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COVID-19 increases importance of shopping, shipping early this Christmas

Last Updated Nov 14, 2020 at 7:26 am PST

FILE - A Canada Post employee climbs into a mail truck. (THE CANADIAN PRESS/Darren Calabrese)
Summary

Four thousand extra staff have been hired, 1,000 delivery vehicles have been added at Canada Post for the holidays

Shopping and shipping early will be key as the country celebrates the first Christmas of the COVID-era

OTTAWA (NEWS 1130) — With gatherings limited and travel discouraged the role of Santa will be increasingly played by Canada Post workers this year, and the Crown corporation says preparation is key to make sure gifts end up under the tree in time.

Thanks to the popularity of online shopping when the pandemic hit, Canada Post — which delivers two-thirds of all packages in the country — has already had a busier year than usual.

“You could see over the year that people became more comfortable with it, not just buying the essentials but buying the things that they wanted. Then it moved on to patio furniture and all types of large items. We’ve seen everything literally and the kitchen sink this year,” says spokesperson Jon Hamilton.

Four thousand extra staff have been hired, 1,000 delivery vehicles have been added, and hours have been extended.

People who would usually visit loved ones will likely opt to send cards or presents instead, meaning more parcels during what is already peak season. Small businesses switching to online ordering for the first time is adding to the volume.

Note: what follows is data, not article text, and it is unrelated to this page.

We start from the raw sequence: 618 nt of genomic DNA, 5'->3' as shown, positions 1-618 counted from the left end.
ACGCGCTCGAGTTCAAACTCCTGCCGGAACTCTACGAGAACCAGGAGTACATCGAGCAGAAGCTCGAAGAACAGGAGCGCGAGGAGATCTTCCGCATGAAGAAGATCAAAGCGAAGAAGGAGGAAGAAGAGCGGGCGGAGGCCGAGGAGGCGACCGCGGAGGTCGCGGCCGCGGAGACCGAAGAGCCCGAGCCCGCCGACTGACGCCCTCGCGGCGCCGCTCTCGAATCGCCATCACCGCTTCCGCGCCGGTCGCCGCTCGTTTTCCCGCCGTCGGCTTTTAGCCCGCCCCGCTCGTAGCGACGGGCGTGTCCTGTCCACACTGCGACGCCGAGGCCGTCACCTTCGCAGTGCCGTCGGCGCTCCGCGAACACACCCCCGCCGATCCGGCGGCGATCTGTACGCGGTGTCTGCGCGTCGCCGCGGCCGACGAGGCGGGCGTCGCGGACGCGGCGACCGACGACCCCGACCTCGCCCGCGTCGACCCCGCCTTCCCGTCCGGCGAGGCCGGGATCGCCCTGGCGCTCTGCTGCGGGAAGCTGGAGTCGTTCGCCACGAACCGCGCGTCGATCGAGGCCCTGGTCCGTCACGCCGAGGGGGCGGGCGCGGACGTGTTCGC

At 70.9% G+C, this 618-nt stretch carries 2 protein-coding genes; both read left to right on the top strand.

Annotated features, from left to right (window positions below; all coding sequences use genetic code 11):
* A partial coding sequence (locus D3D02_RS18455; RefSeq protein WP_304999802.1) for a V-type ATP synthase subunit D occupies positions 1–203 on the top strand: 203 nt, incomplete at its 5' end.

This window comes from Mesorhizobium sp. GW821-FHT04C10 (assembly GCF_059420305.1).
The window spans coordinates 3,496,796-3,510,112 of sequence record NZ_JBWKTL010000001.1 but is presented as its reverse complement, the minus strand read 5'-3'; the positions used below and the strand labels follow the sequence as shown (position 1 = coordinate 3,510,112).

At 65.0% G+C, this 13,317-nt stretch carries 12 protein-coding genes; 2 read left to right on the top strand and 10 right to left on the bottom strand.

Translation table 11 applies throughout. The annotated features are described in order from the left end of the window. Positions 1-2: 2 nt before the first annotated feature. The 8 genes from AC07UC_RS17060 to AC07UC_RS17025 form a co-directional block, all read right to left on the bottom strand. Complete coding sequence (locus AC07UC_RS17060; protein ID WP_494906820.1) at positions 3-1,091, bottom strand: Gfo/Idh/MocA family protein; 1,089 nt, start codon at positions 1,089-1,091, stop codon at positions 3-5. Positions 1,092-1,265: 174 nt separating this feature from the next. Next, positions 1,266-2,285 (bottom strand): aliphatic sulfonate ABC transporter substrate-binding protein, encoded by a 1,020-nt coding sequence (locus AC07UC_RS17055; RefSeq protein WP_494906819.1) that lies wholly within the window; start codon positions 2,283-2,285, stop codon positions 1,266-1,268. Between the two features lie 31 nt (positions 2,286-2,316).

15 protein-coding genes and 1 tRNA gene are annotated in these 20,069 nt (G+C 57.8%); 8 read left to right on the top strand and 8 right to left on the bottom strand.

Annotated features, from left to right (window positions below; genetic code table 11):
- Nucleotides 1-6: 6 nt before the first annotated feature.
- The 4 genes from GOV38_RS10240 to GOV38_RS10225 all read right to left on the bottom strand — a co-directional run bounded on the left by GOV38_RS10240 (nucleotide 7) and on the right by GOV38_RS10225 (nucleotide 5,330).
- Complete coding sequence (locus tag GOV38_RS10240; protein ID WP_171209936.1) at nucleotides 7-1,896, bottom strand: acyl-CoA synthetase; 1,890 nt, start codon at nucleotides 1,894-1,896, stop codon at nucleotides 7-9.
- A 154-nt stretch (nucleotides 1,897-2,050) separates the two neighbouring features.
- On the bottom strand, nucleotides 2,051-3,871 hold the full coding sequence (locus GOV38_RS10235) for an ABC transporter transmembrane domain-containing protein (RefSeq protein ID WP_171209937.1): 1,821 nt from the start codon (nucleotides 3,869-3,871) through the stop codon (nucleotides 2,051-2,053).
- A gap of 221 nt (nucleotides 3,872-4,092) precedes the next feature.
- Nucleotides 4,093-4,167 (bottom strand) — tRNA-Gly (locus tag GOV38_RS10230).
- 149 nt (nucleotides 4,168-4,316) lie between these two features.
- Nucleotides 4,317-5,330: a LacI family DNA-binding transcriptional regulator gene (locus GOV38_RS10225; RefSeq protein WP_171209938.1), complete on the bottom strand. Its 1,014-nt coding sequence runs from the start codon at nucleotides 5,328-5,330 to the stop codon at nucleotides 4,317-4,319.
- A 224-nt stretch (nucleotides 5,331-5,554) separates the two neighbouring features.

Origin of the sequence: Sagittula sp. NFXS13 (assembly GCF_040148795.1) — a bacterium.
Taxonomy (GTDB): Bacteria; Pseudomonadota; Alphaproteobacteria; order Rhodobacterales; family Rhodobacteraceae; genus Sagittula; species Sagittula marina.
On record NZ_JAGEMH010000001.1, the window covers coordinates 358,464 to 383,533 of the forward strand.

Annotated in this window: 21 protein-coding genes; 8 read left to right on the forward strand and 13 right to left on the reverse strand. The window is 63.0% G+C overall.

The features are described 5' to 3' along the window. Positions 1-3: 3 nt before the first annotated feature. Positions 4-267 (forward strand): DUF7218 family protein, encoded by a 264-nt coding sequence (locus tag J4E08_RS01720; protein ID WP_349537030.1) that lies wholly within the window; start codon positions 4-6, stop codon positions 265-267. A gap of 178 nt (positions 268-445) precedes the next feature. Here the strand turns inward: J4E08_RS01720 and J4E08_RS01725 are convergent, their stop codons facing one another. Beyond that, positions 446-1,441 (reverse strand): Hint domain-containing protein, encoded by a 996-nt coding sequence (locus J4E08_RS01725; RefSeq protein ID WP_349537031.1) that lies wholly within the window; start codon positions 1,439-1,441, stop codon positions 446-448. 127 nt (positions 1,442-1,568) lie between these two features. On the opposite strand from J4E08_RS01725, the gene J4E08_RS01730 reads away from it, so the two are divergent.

“We’re trying to avoid a surge of parcels that usually hits around Cyber Monday, Black Friday. But around mid-December, the cheaper options start to evaporate and you’re into spending a little bit more money,” Hamilton says.

“We just want everyone to, if you can, shop early. Give those businesses a little extra time, give us a little extra time. Spread it out so we don’t see that last-minute glut just before Christmas. That’s the typical Canadian Christmas tradition but we have to break with that tradition this year because even with everything we put in place, everyone we hire there’s a limit to what we can process safely.”

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Deliveries are being affected by several COVID-related factors — such as fewer flights, and disrupted supply chains.

“A lot of those parcels fly under the bellies of airplanes whether it’s commercial or planes dedicated to shipping, there’s just a lot less air traffic which means things are a little slower,” Hamilton says.

“The infrastructure that normally serves the planet just isn’t at the level that it normally is.”

He encourages everyone to get familiar with cut-off dates, particularly if shipping outside Canada.

“It’s been a long, tough year and we want to do everything we can to help retailers and Canadians end the year with a good Christmas, I think we could all use it. “